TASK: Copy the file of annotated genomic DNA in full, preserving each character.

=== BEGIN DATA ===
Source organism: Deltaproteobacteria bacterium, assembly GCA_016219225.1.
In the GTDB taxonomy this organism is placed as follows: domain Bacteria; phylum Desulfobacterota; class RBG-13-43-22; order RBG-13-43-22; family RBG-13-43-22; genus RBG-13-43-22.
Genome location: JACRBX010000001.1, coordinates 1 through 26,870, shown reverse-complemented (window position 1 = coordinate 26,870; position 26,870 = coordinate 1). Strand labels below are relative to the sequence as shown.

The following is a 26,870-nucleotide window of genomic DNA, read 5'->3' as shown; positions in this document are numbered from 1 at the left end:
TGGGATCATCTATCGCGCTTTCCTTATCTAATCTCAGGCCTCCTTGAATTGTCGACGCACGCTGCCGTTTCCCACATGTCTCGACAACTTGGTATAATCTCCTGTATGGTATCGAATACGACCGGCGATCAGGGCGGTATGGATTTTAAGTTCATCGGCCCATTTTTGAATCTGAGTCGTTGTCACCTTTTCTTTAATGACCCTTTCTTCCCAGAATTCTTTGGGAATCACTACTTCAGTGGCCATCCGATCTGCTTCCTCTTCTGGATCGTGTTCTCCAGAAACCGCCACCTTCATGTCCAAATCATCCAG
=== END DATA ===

Source organism: Deltaproteobacteria bacterium, assembly GCA_016219225.1.
In the GTDB taxonomy this organism is placed as follows: domain Bacteria; phylum Desulfobacterota; class RBG-13-43-22; order RBG-13-43-22; family RBG-13-43-22; genus RBG-13-43-22.
Genome location: JACRBX010000001.1, coordinates 1 through 26,870, shown reverse-complemented (window position 1 = coordinate 26,870; position 26,870 = coordinate 1). Strand labels below are relative to the sequence as shown.

The following is a 26,870-nucleotide window of genomic DNA, read 5'->3' as shown; positions in this document are numbered from 1 at the left end:
TGGGATCATCTATCGCGCTTTCCTTATCTAATCTCAGGCCTCCTTGAATTGTCGACGCACGCTGCCGTTTCCCACATGTCTCGACAACTTGGTATAATCTCCTGTATGGTATCGAATACGACCGGCGATCAGGGCGGTATGGATTTTAAGTTCATCGGCCCATTTTTGAATCTGAGTCGTTGTCACCTTTTCTTTAATGACCCTTTCTTCCCAGAATTCTTTGGGAATCACTACTTCAGTGGCCATCCGATCTGCTTCCTCTTCTGGATCGTGTTCTCCAGAAACCGCCACCTTCATGTCCAAATCATCCAG